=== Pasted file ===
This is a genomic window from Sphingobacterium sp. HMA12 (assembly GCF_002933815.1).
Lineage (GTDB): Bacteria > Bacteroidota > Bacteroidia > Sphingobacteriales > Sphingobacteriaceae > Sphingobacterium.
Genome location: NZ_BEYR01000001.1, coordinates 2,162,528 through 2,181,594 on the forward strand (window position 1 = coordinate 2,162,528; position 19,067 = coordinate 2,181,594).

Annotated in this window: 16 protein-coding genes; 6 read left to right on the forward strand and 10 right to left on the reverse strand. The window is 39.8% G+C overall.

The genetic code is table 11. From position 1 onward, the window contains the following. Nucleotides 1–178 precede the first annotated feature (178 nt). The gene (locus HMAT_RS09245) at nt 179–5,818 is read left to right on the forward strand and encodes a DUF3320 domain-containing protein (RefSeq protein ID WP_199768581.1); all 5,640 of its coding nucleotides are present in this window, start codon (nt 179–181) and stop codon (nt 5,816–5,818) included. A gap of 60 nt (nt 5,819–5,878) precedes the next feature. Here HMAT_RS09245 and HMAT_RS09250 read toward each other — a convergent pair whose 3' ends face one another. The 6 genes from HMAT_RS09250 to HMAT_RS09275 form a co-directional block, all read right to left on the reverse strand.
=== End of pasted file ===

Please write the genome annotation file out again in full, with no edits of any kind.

This is a genomic window from Sphingobacterium sp. HMA12 (assembly GCF_002933815.1).
Lineage (GTDB): Bacteria > Bacteroidota > Bacteroidia > Sphingobacteriales > Sphingobacteriaceae > Sphingobacterium.
Genome location: NZ_BEYR01000001.1, coordinates 2,162,528 through 2,181,594 on the forward strand (window position 1 = coordinate 2,162,528; position 19,067 = coordinate 2,181,594).

Annotated in this window: 16 protein-coding genes; 6 read left to right on the forward strand and 10 right to left on the reverse strand. The window is 39.8% G+C overall.

The genetic code is table 11. From position 1 onward, the window contains the following. Nucleotides 1–178 precede the first annotated feature (178 nt). The gene (locus HMAT_RS09245) at nt 179–5,818 is read left to right on the forward strand and encodes a DUF3320 domain-containing protein (RefSeq protein ID WP_199768581.1); all 5,640 of its coding nucleotides are present in this window, start codon (nt 179–181) and stop codon (nt 5,816–5,818) included. A gap of 60 nt (nt 5,819–5,878) precedes the next feature. Here HMAT_RS09245 and HMAT_RS09250 read toward each other — a convergent pair whose 3' ends face one another. The 6 genes from HMAT_RS09250 to HMAT_RS09275 form a co-directional block, all read right to left on the reverse strand.